Defending champion Tadej Pogacar wins the first exchange of blows with his challenger Primoz Roglic at the start of the 109th Tour de France. Even the heavy rain in the time trial doesn't bother the Slovenian. Belgian Yves Lampaert celebrates a surprise coup.
Whipped up by several hundred thousand fans, Tadej Pogacar raced through the rain-soaked urban canyons of Copenhagen and shocked the competition right at the start of the Tour de France. In the demanding individual time trial, the 23-year-old distanced himself from his biggest competitor Primoz Roglic by nine seconds and was also a second faster than last year's second Jonas Vingegaard.
Only the surprise Belgian winner Yves Lampaert and his second-placed compatriot Wout van Aert were faster than Pogacar. "My head is exploding. I came expecting the top ten and now I've beaten the best drivers in the world. I'm just a farmer's son from Belgium. I didn't expect that," said Lampaert, overwhelmed by his feelings and with tears in his eyes Eyes. The best German was Lennard Kämna in 19th place.
"The goal is the yellow jersey, but there's still time. It's all close, everyone's in good shape. I look at my performance and I think I'm in good shape," said Pogacar, who admitted before the start to have been nervous. At the finish, the dominator rolled the lactate out of his legs and had his usual grin on his face.
The German champion Kämna showed a strong performance and was a little annoyed at the finish for having been too cautious at the beginning. "It certainly cost me a few seconds," said the 25-year-old, who was 25 seconds slower than Lampaert. "It was a solid time trial, I can be quite satisfied. The legs were quite good, but not outstanding."
A good hour before the first starter, heavy rain began to fall in Denmark's capital, much earlier than predicted. All the top drivers had decided to start early because of the weather - now the conditions were almost identical for everyone. The fans didn't care much about the Nordic weather, they lined the entire 13.2-kilometer course and stood in several rows along the road.
The first sign was set by Roglic, who made a strong impression. His Jumbo Visma teammate Vingegaard was almost the same and the duo were already there when Pogacar rolled off the starting ramp. At first it looked like Pogacar wasn't risking much due to the wet conditions. Meanwhile, the Tour winner of the past two years was five seconds behind his Slovenian compatriot Roglic.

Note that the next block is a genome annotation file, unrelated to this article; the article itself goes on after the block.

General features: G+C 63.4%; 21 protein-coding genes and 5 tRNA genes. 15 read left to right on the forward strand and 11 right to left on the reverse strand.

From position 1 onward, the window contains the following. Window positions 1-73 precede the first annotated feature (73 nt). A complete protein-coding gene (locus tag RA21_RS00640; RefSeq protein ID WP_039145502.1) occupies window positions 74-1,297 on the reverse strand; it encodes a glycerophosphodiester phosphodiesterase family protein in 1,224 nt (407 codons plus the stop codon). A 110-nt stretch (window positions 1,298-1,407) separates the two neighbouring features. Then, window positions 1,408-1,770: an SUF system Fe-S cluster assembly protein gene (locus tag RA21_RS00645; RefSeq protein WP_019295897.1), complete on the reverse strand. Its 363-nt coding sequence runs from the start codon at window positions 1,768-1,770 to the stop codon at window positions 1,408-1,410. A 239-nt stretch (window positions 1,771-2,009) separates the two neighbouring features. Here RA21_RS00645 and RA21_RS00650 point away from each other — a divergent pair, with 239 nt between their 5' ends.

But in the second part of the route, Pogacar turned up the heat. In the end, the cycling prodigy was even faster than Italy's world time trial champion and top favorite Filippo Ganna. Pogacar distanced the assembled competition for overall victory. Alexander Vlasov, captain of the German team Bora-hansgrohe, lost 24 seconds. "It's only the first day. I didn't risk much. I preferred to be a little slower than to crash," said the Russian.
Meanwhile, the European police authority Europol confirmed doping investigations in the context of the Tour de France for the first time on Friday. A statement on Friday said that between June 27 and 30, 14 searches took place in six countries, three people were interrogated and various pieces of evidence were seized. Drivers' and team members' homes in Belgium, Spain, Croatia, Italy, Poland and Slovenia were searched. The public prosecutor's office in Marseille was in charge. Although Europol did not name the Bahrain-Victorious team, the racing team itself confirmed searches on both Monday and Thursday.
According to the newspaper "Le Parisien", which referred to the Marseille public prosecutor's office, telephones, computers, storage media and prescription drugs were confiscated. The apartments of the Slovenian manager Milan Erzen, the Polish team doctor Piotr Kosielski and the French nurse Barnabé Moulin were searched. In addition, the Italian professional Damiano Caruso admitted to "Cyclingnews" that his house in Sicily had been searched.